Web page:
The activities of “Marqat Qatar” initiative, which is held weekly by the Qatari Forum for Authors within the activities of Doha, Capital of Culture in the Islamic World 2021, continued. As a continuation of the fourth session, the fifth session witnessed a great competition among the participants in memorized sermons.
Dr. Ahmed Al-Janabi, the Arabic language expert supervising the initiative, said in his speech: The selection of the topic for the sermon in this episode comes as a continuation of the previous session, as the rhetorician talks about himself through a memorized sermon entitled: “Who am I”. The rhetorician has to mention what he accomplished to achieve self-satisfaction, to motivate others and himself, as well as to enhance acquaintance between the rhetoricians. Al-Janabi stressed that each sermon has to include its main elements; an introduction, a presentation and a conclusion. In fact, each rhetorician has three minutes during which he has to pay attention to the vocal performance and the achievement of the general goal and the specific goal of the sermon.
The session witnessed a reading of the sermon of the Qais bin Saada, one of the most famous rhetoricians of the pre-Islamic era, in the context of reviving historical sermons. For his part, the writer Muhammad al-Shabrawi, the co-supervisor of the “Marqat Qatar” sermon initiative, explained the importance of memorizing the sermon due to the need to infer Quran verses, prophetic hadiths, wisdom, poems and proverbs that enrich the hadith. He pointed that memorization will not dispense with the understanding that helps the rhetorician to improvise. Indeed, understanding is appropriate in the opening and in the texts on which the rhetorician relies and at the conclusion of the topic, which enable the speaker to be fluent and clear. The repetition is also importance as it helps in memorization and recall. He infers with many of the sayings and wisdom which highlighted the importance of memorization.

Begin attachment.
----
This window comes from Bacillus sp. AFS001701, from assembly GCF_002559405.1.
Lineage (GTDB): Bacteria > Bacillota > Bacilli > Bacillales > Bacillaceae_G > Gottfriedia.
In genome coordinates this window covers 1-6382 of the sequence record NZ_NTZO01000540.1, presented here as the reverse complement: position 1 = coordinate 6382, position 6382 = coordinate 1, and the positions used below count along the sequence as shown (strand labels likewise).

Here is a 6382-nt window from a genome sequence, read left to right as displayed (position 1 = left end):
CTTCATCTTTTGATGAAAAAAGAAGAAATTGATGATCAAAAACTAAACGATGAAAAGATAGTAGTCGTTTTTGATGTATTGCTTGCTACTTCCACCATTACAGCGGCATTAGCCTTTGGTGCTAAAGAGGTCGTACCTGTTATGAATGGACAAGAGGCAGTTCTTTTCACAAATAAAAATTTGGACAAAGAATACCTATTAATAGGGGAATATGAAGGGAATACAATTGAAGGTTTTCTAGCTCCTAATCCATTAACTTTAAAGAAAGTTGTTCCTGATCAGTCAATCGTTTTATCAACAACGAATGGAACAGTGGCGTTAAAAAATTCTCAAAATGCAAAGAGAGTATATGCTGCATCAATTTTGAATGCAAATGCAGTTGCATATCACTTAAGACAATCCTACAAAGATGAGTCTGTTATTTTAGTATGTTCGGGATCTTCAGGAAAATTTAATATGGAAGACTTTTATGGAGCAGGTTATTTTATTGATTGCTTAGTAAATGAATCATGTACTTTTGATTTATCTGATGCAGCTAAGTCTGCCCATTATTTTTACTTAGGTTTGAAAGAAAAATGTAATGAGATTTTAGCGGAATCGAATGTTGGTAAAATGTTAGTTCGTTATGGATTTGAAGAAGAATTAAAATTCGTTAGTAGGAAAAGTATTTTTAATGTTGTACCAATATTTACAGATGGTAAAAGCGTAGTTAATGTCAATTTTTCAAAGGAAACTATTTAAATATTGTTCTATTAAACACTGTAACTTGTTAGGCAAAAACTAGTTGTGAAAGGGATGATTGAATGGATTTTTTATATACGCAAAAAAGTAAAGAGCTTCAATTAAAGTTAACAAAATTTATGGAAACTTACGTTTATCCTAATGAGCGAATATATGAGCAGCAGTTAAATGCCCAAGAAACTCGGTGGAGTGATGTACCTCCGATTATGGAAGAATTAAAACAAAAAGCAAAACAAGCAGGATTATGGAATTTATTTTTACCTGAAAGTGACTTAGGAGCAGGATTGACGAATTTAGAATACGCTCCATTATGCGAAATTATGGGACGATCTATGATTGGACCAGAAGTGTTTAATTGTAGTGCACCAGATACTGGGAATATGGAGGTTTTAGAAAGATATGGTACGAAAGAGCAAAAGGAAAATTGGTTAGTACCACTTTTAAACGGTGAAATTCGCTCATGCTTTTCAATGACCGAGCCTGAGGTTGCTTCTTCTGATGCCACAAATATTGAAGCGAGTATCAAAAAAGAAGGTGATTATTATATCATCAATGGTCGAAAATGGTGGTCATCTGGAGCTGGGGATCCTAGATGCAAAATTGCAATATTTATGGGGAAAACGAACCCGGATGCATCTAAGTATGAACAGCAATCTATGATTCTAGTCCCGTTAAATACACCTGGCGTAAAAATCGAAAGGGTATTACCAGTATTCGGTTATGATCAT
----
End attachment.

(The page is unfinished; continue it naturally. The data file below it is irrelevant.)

During the fifth session, the rhetoricians Faisal Al-Hudawi, who spoke non-Arabic, and Osama Sayed were competing. Professors Abdullah Al-Khalaf and Ahmed Al-Hizam evaluated and judged them. They provided the competitors with advice and instructions to improve the sermon.